Moscow’s Afghan Conference Is Postponed: Undignified Defeat or Strategic Delay?
The abrupt postponement of next week’s Afghan conference in Moscow might look like an undignified Russian defeat in the face of a dangerous American provocation this morning, but it’s actually a strategic delay intended to make the outcome more fruitful by potentially including Kabul in this framework.
Russian Foreign Minister Sergei Lavrov called Afghan President Ashraf Ghani earlier today and postponed the next round of the Moscow peace process on the war-torn country which was supposed to have originally been held next week.
The meeting was supposed to have been the continuation of previous gatherings aimed at streamlining an Afghan-led solution to this long-running conflict, though it hit a snag after the US and Kabul both declined to attend and India is was reportedly undecided about the level of representation to send to the meeting. These were important diplomatic hurdles that threatened to hamper the overall effectiveness of this regional meeting, which would have diminished the immediate political effect of Russia getting the Taliban to participate in the event.
It’s partially because of Moscow’s success at getting the armed opposition to attend, however, that Washington refused to take part because it believed that Russia is legitimizing the political aspirations of the group that it’s been fighting for almost 17 years. Following its patron’s lead, Kabul said that it wouldn’t go either unless the Taliban held bilateral talks with its representatives on the sidelines of the gathering, something that it’s refused to do out of principle because it considers them to be American puppets. India, for its part, didn’t want to imperil its rapidly developing strategic relations with both the US and Afghanistan by sending a high-level delegation to Moscow under these tense circumstances, yet it also didn’t want to snub Russia by pulling out of the event and resultantly accelerating the already fast-moving Russian-Pakistani rapprochement, which is why its participation would have probably been more symbolic than substantial.
Given the prevailing state of affairs, the now-postponed get-together would have pretty much only functioned as a “meet-and-greet” between the Taliban and the attendees, some of whom such as the Pakistanis, Russians, and Uzbeks already have differing levels of pragmatic political contact with the group while others like the Kazakhs would have entered into formal working relations with them for what might have been the very first time. The expected result would have therefore elevated the Taliban’s diplomatic capital by “rehabilitating” it as a responsible member of the Eurasian community, especially in the security sense of being a formidable bulwark against ISIS-K.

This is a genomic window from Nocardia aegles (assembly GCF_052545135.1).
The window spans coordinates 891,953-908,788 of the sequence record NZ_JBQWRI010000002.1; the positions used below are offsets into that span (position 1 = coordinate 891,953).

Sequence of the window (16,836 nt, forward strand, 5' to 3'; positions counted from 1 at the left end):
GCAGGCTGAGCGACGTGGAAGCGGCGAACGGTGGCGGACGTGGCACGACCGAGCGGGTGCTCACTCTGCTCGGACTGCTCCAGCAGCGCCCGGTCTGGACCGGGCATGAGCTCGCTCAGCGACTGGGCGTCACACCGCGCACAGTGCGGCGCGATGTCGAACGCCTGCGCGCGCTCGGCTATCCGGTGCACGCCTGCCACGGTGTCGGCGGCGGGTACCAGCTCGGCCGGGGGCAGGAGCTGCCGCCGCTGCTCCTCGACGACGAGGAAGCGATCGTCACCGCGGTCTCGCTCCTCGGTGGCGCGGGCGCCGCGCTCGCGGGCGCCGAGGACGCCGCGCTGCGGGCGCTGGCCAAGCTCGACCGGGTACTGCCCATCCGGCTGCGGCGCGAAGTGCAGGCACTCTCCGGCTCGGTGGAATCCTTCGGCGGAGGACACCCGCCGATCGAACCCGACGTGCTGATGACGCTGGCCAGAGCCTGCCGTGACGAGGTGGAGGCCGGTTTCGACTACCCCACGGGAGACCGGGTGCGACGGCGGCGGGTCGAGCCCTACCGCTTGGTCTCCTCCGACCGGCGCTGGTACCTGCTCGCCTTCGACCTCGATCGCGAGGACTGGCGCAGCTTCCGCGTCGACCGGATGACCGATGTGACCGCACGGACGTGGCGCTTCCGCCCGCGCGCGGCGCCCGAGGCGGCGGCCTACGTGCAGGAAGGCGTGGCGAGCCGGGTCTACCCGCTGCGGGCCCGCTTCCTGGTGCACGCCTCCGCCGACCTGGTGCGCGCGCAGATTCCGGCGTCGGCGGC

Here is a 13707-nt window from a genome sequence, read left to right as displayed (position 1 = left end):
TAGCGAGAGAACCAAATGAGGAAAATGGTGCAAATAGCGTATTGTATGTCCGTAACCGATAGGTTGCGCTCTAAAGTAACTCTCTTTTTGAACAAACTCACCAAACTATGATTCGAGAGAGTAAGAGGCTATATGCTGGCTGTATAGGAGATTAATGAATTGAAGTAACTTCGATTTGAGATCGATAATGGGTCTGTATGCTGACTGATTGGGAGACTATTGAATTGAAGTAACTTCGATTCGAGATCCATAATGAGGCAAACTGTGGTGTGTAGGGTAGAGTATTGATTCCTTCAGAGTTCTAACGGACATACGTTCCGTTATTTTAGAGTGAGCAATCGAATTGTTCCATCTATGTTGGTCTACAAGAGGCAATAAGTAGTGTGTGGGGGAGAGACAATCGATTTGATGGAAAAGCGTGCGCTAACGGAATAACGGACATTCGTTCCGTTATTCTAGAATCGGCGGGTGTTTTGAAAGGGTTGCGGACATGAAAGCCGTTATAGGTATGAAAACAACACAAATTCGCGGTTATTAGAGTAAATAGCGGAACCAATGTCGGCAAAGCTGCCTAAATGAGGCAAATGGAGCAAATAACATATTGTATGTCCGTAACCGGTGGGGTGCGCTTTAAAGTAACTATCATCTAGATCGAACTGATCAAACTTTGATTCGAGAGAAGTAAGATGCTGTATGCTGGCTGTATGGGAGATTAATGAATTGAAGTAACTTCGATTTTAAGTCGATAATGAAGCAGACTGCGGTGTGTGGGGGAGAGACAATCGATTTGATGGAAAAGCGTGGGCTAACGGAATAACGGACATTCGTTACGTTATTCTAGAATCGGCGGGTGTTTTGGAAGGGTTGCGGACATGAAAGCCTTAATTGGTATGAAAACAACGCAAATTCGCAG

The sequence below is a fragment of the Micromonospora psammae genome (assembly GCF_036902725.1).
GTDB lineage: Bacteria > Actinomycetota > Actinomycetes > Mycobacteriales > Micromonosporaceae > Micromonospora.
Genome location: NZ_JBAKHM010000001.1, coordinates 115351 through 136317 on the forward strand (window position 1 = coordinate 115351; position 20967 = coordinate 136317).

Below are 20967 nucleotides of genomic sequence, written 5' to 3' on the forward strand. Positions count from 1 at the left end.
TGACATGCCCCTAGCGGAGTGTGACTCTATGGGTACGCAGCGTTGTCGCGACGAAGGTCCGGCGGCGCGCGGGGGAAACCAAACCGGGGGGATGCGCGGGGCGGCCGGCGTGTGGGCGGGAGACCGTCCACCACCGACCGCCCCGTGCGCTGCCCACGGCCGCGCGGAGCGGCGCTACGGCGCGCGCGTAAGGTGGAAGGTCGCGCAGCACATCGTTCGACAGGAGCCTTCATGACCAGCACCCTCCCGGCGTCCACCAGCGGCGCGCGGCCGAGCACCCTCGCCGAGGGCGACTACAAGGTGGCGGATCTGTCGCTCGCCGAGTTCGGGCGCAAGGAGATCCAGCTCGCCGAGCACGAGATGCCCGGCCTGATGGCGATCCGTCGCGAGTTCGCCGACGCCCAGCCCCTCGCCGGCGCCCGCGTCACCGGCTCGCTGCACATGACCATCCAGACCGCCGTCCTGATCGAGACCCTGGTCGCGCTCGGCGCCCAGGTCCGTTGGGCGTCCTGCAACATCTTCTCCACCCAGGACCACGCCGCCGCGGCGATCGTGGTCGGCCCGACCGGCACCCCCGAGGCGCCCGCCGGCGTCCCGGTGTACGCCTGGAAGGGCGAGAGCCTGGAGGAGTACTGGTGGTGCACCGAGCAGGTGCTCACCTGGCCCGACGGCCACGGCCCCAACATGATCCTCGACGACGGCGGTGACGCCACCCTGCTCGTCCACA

The postponement of the forthcoming round of the Moscow peace process on Afghanistan obviously had something to do with this morning’s false flag provocation, though it’s still unclear what the exact relationship to it actually is. As it stands, it appears as though Russia’s top diplomat got a hold of Ghani and the two sides frankly discussed what happened, especially in terms of the US’ intention to sabotage next week’s previously planned talks. It might have been throughout the course of this conversation that Moscow and Kabul reached a pragmatic understanding with one another to delay the event as they continued negotiations over the Afghan government’s possible participation in the future.
This is a probable interpretation of events given the wording of Kabul’s statement on the matter, which said that “President Ashraf Ghani spoke by phone with Foreign Minister Sergey Lavrov, and an agreement was reached on postponing the events related to the meeting in the Moscow format. Both countries are jointly preparing to hold this meeting.” Therefore, while a superficial reading of the situation might suggest that the US did indeed succeed in its goal to undermine next week’s conference, it could never have thought that this outcome would backfire on it by actually being a strategic delay that might end up bringing Russia and Afghanistan closer as a result.